- The Washington Times - Thursday, October 19, 2006

Todd Field just might be the director most attuned to the public mood of the moment. His new film, “Little Children,” opens in area theaters today. It’s a satirical look at a group of suburban parents who need to grow up as much as their children. In exploring his characters’ emotional lives, he also explores the emotional life of our society.

“There’s a lot of fear, a lot of judgment going on, a lot of finger-pointing,” Mr. Field said of today’s America while speaking last month at the Toronto Film Festival — before the scandal involving disgraced former Rep. Mark Foley.

That idea permeates “Little Children,” but nowhere is it clearer than in the subplot involving Ronnie (Jackie Earle Haley), who moves back home after serving a sentence for indecent exposure to a minor. Ex-cop Larry (Noah Emmerich) makes harassing the offender — and scaring the town’s parents — a full-time job.

“We’re sold fear like never before in this society,” Mr. Field declares.

As a child, the director himself was almost kidnapped. “My neighbors came down just at the right moment. I knew if those two men had got me in the car, I would have been dead. But my parents never stopped giving me freedom,” he recalls. “My time was my own from the time I was 10 years old. That gave me a tremendous amount of self-possession and confidence and independence that I wouldn’t have otherwise had.”

When asked if this observation has political parallels — freedom vs. security — Mr. Field nods. He seems excited and starts to speak — but he doesn’t say much before deciding to demur.

“The main thing was this idea of judgment and self-judgment and shame and … what that does to us,” Mr. Field explains of his film. “America is a fairly provincial society. We were established by Puritans, and that hasn’t really changed. We have very overt behavior as Americans; it’s very gaudy and almost ridiculous because we’re so desperate, I think, to protest that puritanical repression this country was based on.”

He adds, “We’re quick to judge in this society. We’re quick to think that we know things about other people that we may not know. That’s what I got out of reading Tom’s [Perrotta] book. That’s why I wanted to make the film.”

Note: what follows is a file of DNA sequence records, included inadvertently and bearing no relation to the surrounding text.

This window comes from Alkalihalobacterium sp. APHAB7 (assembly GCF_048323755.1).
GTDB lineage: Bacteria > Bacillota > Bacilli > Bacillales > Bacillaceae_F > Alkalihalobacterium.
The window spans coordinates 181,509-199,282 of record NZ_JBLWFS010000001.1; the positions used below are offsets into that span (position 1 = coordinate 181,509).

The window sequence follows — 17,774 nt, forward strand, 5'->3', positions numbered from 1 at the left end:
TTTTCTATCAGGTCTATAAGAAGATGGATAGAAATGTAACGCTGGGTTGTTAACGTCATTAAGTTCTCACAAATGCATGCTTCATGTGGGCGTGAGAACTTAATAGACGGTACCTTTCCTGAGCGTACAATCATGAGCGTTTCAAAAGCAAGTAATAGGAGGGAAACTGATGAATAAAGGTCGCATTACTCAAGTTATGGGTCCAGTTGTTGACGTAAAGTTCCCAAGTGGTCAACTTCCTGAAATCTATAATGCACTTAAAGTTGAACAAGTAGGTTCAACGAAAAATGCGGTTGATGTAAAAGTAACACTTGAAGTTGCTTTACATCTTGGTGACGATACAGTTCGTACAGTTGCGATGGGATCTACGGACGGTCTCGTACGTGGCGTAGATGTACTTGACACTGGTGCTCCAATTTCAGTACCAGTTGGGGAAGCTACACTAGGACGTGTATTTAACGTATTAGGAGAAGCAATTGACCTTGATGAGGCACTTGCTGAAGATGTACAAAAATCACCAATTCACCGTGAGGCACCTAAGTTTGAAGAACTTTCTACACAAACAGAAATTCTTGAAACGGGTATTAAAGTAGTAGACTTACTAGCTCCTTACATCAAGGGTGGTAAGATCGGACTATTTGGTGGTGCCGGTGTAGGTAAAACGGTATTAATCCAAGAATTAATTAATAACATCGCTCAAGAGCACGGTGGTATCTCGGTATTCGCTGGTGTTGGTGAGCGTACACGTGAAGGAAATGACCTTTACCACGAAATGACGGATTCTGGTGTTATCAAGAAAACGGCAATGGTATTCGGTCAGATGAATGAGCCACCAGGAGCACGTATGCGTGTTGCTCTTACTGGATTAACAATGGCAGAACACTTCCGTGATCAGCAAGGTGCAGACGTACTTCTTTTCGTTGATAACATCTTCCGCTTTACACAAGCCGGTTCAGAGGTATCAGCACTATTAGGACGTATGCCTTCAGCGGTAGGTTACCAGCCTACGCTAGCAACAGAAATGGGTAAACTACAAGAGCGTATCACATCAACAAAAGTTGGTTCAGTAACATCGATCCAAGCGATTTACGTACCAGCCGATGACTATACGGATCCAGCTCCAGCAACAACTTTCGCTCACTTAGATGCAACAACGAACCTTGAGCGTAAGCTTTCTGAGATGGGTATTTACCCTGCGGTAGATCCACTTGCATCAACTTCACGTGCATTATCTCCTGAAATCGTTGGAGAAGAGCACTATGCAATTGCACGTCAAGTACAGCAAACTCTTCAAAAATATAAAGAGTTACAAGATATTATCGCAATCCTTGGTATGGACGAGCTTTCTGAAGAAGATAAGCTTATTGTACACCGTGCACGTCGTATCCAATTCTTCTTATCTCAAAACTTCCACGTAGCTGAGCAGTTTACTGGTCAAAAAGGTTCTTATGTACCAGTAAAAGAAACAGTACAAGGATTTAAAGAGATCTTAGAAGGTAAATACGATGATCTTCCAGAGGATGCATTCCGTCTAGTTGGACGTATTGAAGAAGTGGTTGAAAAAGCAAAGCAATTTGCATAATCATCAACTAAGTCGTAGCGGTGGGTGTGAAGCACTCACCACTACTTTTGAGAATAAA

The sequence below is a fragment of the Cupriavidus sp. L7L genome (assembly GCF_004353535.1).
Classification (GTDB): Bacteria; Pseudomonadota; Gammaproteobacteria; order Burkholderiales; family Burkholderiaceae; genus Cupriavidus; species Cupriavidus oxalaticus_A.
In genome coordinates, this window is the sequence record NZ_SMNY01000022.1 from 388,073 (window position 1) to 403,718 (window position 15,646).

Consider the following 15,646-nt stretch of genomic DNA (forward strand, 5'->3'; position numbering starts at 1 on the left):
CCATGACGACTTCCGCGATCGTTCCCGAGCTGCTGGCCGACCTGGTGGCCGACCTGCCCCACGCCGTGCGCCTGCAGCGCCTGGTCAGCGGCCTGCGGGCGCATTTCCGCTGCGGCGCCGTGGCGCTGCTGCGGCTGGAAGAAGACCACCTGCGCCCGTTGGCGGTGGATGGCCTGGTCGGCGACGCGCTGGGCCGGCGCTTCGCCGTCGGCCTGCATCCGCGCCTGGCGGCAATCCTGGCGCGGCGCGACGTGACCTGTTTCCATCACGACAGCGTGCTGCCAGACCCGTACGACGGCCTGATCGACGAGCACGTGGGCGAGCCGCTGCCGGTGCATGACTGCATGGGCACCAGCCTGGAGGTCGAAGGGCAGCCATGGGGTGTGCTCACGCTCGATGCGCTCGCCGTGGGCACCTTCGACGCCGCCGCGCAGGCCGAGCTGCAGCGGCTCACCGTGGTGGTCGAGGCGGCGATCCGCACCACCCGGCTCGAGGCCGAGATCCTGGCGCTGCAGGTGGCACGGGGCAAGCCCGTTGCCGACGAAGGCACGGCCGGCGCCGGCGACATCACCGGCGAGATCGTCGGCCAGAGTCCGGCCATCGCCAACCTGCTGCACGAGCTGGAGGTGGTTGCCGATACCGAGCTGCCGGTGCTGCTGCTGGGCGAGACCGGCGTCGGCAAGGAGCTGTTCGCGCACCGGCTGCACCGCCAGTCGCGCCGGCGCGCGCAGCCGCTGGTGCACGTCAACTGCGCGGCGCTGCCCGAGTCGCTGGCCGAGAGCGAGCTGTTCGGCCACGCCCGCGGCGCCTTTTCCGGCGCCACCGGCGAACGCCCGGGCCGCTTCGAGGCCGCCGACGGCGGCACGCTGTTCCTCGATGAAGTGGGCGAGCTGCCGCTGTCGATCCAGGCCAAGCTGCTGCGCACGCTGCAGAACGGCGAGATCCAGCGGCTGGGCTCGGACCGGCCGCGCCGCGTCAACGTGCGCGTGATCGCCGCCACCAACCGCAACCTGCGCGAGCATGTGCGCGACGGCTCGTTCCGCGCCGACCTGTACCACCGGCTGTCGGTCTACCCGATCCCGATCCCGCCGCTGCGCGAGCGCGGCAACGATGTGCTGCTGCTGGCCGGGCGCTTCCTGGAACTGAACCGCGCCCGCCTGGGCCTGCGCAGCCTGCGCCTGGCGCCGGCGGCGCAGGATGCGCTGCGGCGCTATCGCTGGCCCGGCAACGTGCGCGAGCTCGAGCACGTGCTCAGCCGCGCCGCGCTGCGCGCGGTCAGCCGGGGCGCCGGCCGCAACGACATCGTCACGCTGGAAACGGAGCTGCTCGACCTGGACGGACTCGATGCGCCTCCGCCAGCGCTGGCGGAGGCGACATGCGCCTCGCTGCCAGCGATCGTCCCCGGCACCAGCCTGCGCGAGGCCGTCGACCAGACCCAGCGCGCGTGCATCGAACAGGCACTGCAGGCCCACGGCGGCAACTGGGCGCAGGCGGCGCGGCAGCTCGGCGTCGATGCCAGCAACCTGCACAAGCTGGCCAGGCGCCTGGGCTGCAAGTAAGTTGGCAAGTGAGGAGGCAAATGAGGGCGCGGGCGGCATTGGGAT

“Little Children” was based on the novel by Tom Perrotta, who co-wrote the screenplay with Mr. Field. The director’s first film also has a literary pedigree: “In the Bedroom,” from 2001, was based on a short story by Andre Dubus.

“It’s less lonely,” Mr. Field says of adapting the work of others. “The first script I ever wrote was completely autobiographical. I finished it and thought, ‘I can’t make this now; it’s too close to me. I have to wait 10 years to make this.’ When you read something and it resonates for you, even in a way you don’t completely understand, there’s a lot of freedom in that abstraction you don’t get if it’s something out of your own psyche.”

“In the Bedroom” explored a couple’s teetering marriage in the wake of their son’s murder. “Little Children” shows us a man with a self-described “psychosexual disorder.”

Nevertheless, when asked why he seems drawn to such dark material, Mr. Field rejects the question’s premise.

“At school, I would show [my films] to people, and one of the people I worked with kept saying, ‘Your stories are so dark,’ ” he recalls. “I don’t see things as dark or light,” he continues explaining that his stories are about particular people dealing with particular circumstances.

Five years have passed since the release of Mr. Field’s debut, “In the Bedroom.” It seems he has taken a page out of the filmmaking book of his mentor, Stanley Kubrick. Mr. Field started his career as an actor and says it was “a dream come true” to play Nick Nightingale in Mr. Kubrick’s final film, “Eyes Wide Shut.” That movie ranks in the book “Guinness World Records” as the longest constant movie shoot, at 400 days.

“Stanley would tell you that people make too much about it,” Mr. Field says. “Back when the studios were going, there were films at Warner’s in the ‘40s and ‘50s that would be 12-, 13-, 14-month shoots, and no one thought anything about it.”

Mr. Field describes Mr. Kubrick as “a very disciplined filmmaker,” but he shies away from saying just how the master has influenced him. “I think every filmmaker I’ve gotten to work with has probably influenced how I approach a film,” he says.

Mr. Field received many awards for “In the Bedroom,” but in some quarters, that’s not how he’s best known. He once went to the Royale, a Los Angeles art-house cinema, and was recognized. Mr. Field was rather surprised when the fan said, “You’re Ol’ Drippy on ‘Aqua Teen Hunger Force.’” Mr. Field supplied a voice on the cult cartoon, seen on the Cartoon Network’s Adult Swim block.

He laughs, “I kill myself; I make a movie for two years; I walk into an art house; I get recognized for something that took me 10 minutes to do.”


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